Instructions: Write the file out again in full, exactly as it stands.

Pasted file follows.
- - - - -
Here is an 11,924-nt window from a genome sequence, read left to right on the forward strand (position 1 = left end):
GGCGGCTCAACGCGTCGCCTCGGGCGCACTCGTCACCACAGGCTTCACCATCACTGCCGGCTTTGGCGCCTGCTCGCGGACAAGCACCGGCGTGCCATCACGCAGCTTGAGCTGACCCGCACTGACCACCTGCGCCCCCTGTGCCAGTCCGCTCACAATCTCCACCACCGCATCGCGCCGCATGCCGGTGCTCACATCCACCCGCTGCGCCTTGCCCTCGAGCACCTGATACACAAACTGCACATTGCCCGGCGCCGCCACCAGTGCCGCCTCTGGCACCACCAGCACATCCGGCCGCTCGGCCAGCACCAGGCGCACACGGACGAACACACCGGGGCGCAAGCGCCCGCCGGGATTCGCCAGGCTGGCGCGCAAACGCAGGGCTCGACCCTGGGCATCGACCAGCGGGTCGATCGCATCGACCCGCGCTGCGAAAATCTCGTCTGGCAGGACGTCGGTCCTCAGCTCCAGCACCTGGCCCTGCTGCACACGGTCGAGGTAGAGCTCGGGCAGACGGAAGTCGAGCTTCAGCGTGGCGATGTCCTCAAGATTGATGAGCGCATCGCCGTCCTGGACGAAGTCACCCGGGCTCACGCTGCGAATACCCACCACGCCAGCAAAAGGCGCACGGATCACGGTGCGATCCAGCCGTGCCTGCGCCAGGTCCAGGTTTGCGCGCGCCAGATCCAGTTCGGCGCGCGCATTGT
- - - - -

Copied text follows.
Here is an 11,924-nt window from a genome sequence, read left to right on the forward strand (position 1 = left end):
GGCGGCTCAACGCGTCGCCTCGGGCGCACTCGTCACCACAGGCTTCACCATCACTGCCGGCTTTGGCGCCTGCTCGCGGACAAGCACCGGCGTGCCATCACGCAGCTTGAGCTGACCCGCACTGACCACCTGCGCCCCCTGTGCCAGTCCGCTCACAATCTCCACCACCGCATCGCGCCGCATGCCGGTGCTCACATCCACCCGCTGCGCCTTGCCCTCGAGCACCTGATACACAAACTGCACATTGCCCGGCGCCGCCACCAGTGCCGCCTCTGGCACCACCAGCACATCCGGCCGCTCGGCCAGCACCAGGCGCACACGGACGAACACACCGGGGCGCAAGCGCCCGCCGGGATTCGCCAGGCTGGCGCGCAAACGCAGGGCTCGACCCTGGGCATCGACCAGCGGGTCGATCGCATCGACCCGCGCTGCGAAAATCTCGTCTGGCAGGACGTCGGTCCTCAGCTCCAGCACCTGGCCCTGCTGCACACGGTCGAGGTAGAGCTCGGGCAGACGGAAGTCGAGCTTCAGCGTGGCGATGTCCTCAAGATTGATGAGCGCATCGCCGTCCTGGACGAAGTCACCCGGGCTCACGCTGCGAATACCCACCACGCCAGCAAAAGGCGCACGGATCACGGTGCGATCCAGCCGTGCCTGCGCCAGGTCCAGGTTTGCGCGCGCCAGATCCAGTTCGGCGCGCGCATTGT